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EXCLUSIVE: Saxophonist Gerry Wainaina: My dinner with President Ruto and Joe Biden at the White House

Gerriey Wainaina, a multi-award-winning Kenyan saxophonist and founder of MkenyaMarekaniTV, recently had the rare opportunity to dine with President William Ruto during his historic state visit to the United States.

Based in Seattle, Washington, Wainaina’s platform focuses on empowering Kenyan and African immigrants in the US.

In an email Q&A with Nairobi News, Wainaina shared his experiences and insights from his meeting with President Ruto.

Asked how he became part of President Ruto’s delegation, Wainaina credited the outgoing Consul General Amb Thomas Kwaka, popularly known as Big Ted, for suggesting his name.

“I received the invitation letter from Ambassador to the US Meg Whitman in collaboration with the Kenyan Embassy in DC,” he explained.

Gerry Wainaina
Saxophonist and vlogger Gerry Wainaina with US ambasaddor Meg Whitman. PHOTO| POOL

Wainaina described the experience as highly motivating.

“Just stepping into that environment, which is not only black-owned but one of the biggest studio spaces in America and the world, was incredible.”

Reflecting on the potential impact of the visit on Kenya’s creative industries, Wainaina highlighted the media buzz and potential collaborations between business and the arts.

“Steve Harvey, who already has shows in Africa, has promised to work with people in Kenya. This is a big win for Kenya,” he said.

Wainaina also acknowledged the mix of positive and negative reactions to the state visit online.

“Some concerns are valid, such as the cost of the whole trip, which is way beyond expectations,” he said.

Speaking about the highlight of his tour at the Tyler Perry Studios, Wainaina described the facility as magnificent.

“Being owned by a black man means that colour has nothing to do with success. Even in Africa, we can be successful in the arts,” he said.

Gerry Wainaina
Saxophonist and vlogger Gerry Wainaina with award winning Kate Actress. PHOTO| POOL

He also touched on the studio’s restrictions on photography due to copyright issues and praised the high number of black American women working at the facility.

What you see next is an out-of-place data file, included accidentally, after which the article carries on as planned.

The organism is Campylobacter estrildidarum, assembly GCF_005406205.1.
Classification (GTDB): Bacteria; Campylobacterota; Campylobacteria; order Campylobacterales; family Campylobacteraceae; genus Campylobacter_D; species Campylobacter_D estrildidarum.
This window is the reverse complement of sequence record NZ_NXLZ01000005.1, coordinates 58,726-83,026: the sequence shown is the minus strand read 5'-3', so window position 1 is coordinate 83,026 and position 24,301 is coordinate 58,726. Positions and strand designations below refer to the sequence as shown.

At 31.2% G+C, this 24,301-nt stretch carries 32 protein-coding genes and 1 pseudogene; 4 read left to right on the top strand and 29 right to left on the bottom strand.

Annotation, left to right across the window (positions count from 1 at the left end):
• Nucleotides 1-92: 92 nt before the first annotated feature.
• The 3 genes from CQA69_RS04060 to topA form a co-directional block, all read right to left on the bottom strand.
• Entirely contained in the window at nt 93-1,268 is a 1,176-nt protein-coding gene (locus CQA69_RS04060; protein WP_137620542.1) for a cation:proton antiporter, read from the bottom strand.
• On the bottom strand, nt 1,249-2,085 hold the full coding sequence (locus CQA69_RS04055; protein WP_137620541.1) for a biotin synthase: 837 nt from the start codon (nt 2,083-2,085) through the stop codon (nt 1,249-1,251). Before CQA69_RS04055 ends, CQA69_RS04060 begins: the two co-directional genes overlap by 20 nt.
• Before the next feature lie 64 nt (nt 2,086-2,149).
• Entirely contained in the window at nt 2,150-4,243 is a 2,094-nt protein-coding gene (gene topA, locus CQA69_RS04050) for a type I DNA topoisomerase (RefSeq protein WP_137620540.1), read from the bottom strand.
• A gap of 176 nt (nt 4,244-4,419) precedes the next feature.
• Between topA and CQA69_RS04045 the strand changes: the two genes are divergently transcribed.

“You can’t take pictures because you’re pre-empting their film sets and copyrights, but Wakenya ni nani… so many black American ladies work there too, I saw it as a form of pride as a good thing,” he said.

Comparing the resources at Tyler Perry Studios to those available to creatives in Kenya, Wainaina stressed the need to turn talent into a business.

“We have to take our talents seriously to put money in our pockets,” he said.

Wainaina supported the idea of an exchange programme between American and Kenyan creatives, suggested by fellow creative Vivian.

“It will lead to more collaborations with international artists. We should also encourage Kenyan-born young people to go on an exchange programme to Kenya so that they do not assimilate into America and forget their traditions,” he added.

Gerry Wainaina, ruto
Saxophonist and vlogger Gerry Wainaina with President William Ruto. PHOTO| POOL

During the visit, Wainaina had the opportunity to network with several Grammy-winning producers and singers.

“Among Kenyans, we have gifted musicians like Mercy Myra and King Kanja who were also there,” he said.

Sharing lessons from his experience, Wainaina stressed the importance of consistency, citing Steve Harvey’s journey from homelessness to success.

“Be consistent. The world is a global village with social media platforms. Brand yourself, even if you only get one like. Over time, you’ll build an organic following.”

Wainaina advised Kenyan creatives to embrace social media and remain consistent.

“Imagine meeting Steve Harvey and he asks for your Instagram, only to see you posting local memes. Consistency is key,” he said.

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